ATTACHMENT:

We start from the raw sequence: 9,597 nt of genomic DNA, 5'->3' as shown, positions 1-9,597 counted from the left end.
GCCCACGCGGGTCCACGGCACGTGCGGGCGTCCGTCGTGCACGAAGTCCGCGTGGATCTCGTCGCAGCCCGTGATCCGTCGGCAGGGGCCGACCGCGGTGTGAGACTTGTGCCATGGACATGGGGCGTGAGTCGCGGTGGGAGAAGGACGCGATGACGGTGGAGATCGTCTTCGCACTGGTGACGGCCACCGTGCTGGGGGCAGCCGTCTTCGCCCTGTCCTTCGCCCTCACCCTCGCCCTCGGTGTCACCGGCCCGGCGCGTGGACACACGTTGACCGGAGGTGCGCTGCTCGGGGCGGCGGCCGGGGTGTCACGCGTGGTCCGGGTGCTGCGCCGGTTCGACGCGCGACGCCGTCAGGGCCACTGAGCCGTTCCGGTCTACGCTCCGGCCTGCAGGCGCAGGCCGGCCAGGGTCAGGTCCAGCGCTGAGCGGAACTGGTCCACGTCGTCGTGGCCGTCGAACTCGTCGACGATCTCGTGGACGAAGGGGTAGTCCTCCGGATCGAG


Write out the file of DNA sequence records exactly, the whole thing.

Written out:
We start from the raw sequence: 9,597 nt of genomic DNA, 5'->3' as shown, positions 1-9,597 counted from the left end.
GCCCACGCGGGTCCACGGCACGTGCGGGCGTCCGTCGTGCACGAAGTCCGCGTGGATCTCGTCGCAGCCCGTGATCCGTCGGCAGGGGCCGACCGCGGTGTGAGACTTGTGCCATGGACATGGGGCGTGAGTCGCGGTGGGAGAAGGACGCGATGACGGTGGAGATCGTCTTCGCACTGGTGACGGCCACCGTGCTGGGGGCAGCCGTCTTCGCCCTGTCCTTCGCCCTCACCCTCGCCCTCGGTGTCACCGGCCCGGCGCGTGGACACACGTTGACCGGAGGTGCGCTGCTCGGGGCGGCGGCCGGGGTGTCACGCGTGGTCCGGGTGCTGCGCCGGTTCGACGCGCGACGCCGTCAGGGCCACTGAGCCGTTCCGGTCTACGCTCCGGCCTGCAGGCGCAGGCCGGCCAGGGTCAGGTCCAGCGCTGAGCGGAACTGGTCCACGTCGTCGTGGCCGTCGAACTCGTCGACGATCTCGTGGACGAAGGGGTAGTCCTCCGGATCGAG